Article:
By Arturo R. García
Halloween is getting worse by the year.
Consider last weekend, when the sight of Julianne Hough using blackface to dress as a character from Orange Is The New Black was followed within hours by the sight of two Florida men, Greg Cimeno and William Filene, adding themselves to the ranks of the rank with their Trayvon Martin/George Zimmerman “costume.”
We won’t link to that image here. But we’d be remiss in not pointing out that their cohort, Massachusetts native Caitlin Cimeno, took the time out of her day to photograph a Black child without her consent and post this diatribe against her shirt bearing the words, Black Girls Rock:
First of all, sorry Hun but mommy lied to you & secondly if I was wearing a shirt that said something like the truth ‘white girls rock’ I would be stared at and called a racist cracker.
Well, now people are staring at them and calling them racists. And worse. And deservedly so.
But, of course, they’re not alone. Certainly Greg Cimeno and Filene aren’t alone in mocking Trayvon Martin. And, as Angry Asian Man points out, it’s not just the Black community being targeted:
Behold, the a-sholes who dressed up as bruised and bloodied Asiana Airlines flight attendants. This photo was apparently taken over the weekend at the Sidetrack Video Bar in Chicago.
Their costumes, of course, refer to Asiana Airlines Flight 214, which crashed earlier this year in San Francisco, killing three passengers. And yes, their name badges identify themselves as “Ho Lee Fuk,” “Sum Ting Wong” and “Wi Tu Lo” — the fake racist flight crew names that infamously ran as a prank on KTVU.
Under the cut, we’ll take a look at some of the best responses to what’s become a White Privilege Christmas — a sort of migratory call for every two-bit prejudiced reject from The Onion to show the world just how low they’re willing to go because they lack both imagination and humanity.
Hough took her costume one step further, though, dousing herself in bronzer to darken her skin so she might better resemble Uzo Aduba, the actress who plays Crazy Eyes. The blackface did nothing of the sort. It never does. Instead, Hough looked like she spent way too much time out in the Los Angeles sun before stepping out that evening. Once the images of Hough in her ill-informed costume were released, the Internet went crazy.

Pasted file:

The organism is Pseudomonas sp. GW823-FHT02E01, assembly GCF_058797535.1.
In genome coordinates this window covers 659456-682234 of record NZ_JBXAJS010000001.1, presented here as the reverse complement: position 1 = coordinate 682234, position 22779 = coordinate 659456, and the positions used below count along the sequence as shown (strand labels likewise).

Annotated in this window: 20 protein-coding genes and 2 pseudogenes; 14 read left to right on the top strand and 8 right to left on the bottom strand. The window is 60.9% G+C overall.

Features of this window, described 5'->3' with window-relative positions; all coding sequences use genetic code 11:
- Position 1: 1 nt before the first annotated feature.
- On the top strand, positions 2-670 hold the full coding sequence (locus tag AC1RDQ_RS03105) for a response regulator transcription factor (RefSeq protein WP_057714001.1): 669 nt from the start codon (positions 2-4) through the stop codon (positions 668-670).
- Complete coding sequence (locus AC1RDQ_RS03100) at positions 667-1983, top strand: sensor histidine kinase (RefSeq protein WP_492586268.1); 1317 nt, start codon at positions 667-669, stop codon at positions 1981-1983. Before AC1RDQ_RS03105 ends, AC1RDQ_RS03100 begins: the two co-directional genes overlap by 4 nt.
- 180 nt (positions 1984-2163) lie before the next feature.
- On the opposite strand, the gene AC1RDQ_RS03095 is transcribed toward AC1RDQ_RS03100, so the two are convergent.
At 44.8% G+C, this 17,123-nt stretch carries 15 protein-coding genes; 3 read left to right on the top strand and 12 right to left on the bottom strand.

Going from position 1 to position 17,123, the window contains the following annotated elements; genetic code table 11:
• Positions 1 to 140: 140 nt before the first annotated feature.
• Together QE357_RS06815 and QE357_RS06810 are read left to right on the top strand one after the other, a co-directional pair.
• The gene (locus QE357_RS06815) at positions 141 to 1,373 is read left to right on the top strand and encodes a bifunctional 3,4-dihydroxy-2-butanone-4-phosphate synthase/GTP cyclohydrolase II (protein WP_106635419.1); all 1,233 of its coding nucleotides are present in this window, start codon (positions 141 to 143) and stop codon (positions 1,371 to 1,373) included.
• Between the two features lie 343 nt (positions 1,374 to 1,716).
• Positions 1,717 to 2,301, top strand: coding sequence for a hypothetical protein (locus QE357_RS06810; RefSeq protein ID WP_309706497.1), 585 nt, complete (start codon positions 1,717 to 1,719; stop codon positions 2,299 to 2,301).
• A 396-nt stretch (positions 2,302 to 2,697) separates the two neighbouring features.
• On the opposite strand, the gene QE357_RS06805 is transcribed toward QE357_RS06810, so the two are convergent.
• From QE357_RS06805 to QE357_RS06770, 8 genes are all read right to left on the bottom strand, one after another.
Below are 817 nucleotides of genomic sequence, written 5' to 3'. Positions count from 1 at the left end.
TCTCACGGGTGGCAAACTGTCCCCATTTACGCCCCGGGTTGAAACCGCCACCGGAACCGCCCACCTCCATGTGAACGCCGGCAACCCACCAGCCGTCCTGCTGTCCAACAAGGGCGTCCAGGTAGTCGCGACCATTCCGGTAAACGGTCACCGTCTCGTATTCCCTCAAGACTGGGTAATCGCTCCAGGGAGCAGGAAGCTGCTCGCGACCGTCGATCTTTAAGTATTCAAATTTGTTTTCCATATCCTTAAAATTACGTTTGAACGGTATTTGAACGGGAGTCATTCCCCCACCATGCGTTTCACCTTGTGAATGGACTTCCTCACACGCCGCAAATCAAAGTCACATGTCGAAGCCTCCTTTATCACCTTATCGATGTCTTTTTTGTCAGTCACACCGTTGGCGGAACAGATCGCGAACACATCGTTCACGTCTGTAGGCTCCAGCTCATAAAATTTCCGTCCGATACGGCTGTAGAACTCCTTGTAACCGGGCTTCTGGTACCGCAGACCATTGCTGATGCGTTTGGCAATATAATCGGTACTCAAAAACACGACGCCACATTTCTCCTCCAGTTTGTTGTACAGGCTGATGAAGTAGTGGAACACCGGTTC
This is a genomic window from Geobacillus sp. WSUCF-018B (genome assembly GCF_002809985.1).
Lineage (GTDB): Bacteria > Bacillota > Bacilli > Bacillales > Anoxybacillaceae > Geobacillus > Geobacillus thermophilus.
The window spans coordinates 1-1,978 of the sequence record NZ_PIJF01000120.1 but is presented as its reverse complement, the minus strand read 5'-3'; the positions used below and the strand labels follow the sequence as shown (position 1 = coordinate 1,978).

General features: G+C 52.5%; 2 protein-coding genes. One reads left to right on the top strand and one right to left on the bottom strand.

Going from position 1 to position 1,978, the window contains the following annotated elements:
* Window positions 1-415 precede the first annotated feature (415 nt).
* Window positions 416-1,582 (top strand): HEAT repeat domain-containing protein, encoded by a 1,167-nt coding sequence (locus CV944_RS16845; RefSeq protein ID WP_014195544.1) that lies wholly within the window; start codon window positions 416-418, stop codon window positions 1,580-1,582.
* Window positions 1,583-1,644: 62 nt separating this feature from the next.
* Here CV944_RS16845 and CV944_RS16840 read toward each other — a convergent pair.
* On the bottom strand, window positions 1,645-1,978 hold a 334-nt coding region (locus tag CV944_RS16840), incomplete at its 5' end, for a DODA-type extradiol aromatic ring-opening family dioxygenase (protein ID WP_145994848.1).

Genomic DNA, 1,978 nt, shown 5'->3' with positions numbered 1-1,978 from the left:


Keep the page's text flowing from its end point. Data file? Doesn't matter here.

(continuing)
Here we were, yet again, having this bewildering conversation about why blackface, given its historical uses and the ongoing sensitivity around issues of race, will never be an appropriate costume choice. The apology parade began, and Hough said: “I am a huge fan of the show ‘Orange is the New Black,’ actress Uzo Aduba and the character she has created. It certainly was never my intention to be disrespectful or demeaning to anyone in any way. I realize my costume hurt and offended people, and I truly apologize.”
We know this dance. Public figure makes misstep. Public figure apologizes. That apology is then dissected endlessly, and we’re left wondering if the public figure even knows what they’re apologizing for.
- Roxane Gay, Los Angeles Times
Nobody called me out, but I panicked when I got word that another Native writer had arrived, a woman I had recently heard read but had never met. “She’s going to think I’m some white girl dressed as an Indian,” I thought. I kept a wall physically between us for half the night until I found both of us reaching for pumpkin cookies. “Hi,” I said, my stomach seizing. “I’m Elissa. I’ve heard you read — you’re great. I’m Native, too.”
I prepared for her to ask me to put a coat on and think of what my mother would say if she saw me, but instead, she smiled. “Hello there, sister. What nation are you from?”